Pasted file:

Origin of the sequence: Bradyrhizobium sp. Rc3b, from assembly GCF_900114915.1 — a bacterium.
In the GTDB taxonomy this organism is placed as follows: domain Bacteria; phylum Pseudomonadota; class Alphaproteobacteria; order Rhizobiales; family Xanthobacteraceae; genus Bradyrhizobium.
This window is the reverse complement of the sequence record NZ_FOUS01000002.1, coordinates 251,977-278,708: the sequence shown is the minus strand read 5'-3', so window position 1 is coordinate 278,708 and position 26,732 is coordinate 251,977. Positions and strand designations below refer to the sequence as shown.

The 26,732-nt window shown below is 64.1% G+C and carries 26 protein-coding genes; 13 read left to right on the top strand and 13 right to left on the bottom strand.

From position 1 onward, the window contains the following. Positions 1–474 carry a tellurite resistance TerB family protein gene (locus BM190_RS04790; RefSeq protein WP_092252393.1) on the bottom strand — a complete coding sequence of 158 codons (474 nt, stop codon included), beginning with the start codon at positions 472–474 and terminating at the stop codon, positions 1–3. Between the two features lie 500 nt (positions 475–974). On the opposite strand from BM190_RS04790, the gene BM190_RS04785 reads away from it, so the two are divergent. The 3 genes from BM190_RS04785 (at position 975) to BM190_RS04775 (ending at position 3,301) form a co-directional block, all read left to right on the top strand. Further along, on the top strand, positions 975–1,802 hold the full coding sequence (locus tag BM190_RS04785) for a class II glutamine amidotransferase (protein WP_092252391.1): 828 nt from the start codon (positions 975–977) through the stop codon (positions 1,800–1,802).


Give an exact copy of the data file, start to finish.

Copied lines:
Origin of the sequence: Bradyrhizobium sp. Rc3b, from assembly GCF_900114915.1 — a bacterium.
In the GTDB taxonomy this organism is placed as follows: domain Bacteria; phylum Pseudomonadota; class Alphaproteobacteria; order Rhizobiales; family Xanthobacteraceae; genus Bradyrhizobium.
This window is the reverse complement of the sequence record NZ_FOUS01000002.1, coordinates 251,977-278,708: the sequence shown is the minus strand read 5'-3', so window position 1 is coordinate 278,708 and position 26,732 is coordinate 251,977. Positions and strand designations below refer to the sequence as shown.

The 26,732-nt window shown below is 64.1% G+C and carries 26 protein-coding genes; 13 read left to right on the top strand and 13 right to left on the bottom strand.

From position 1 onward, the window contains the following. Positions 1–474 carry a tellurite resistance TerB family protein gene (locus BM190_RS04790; RefSeq protein WP_092252393.1) on the bottom strand — a complete coding sequence of 158 codons (474 nt, stop codon included), beginning with the start codon at positions 472–474 and terminating at the stop codon, positions 1–3. Between the two features lie 500 nt (positions 475–974). On the opposite strand from BM190_RS04790, the gene BM190_RS04785 reads away from it, so the two are divergent. The 3 genes from BM190_RS04785 (at position 975) to BM190_RS04775 (ending at position 3,301) form a co-directional block, all read left to right on the top strand. Further along, on the top strand, positions 975–1,802 hold the full coding sequence (locus tag BM190_RS04785) for a class II glutamine amidotransferase (protein WP_092252391.1): 828 nt from the start codon (positions 975–977) through the stop codon (positions 1,800–1,802).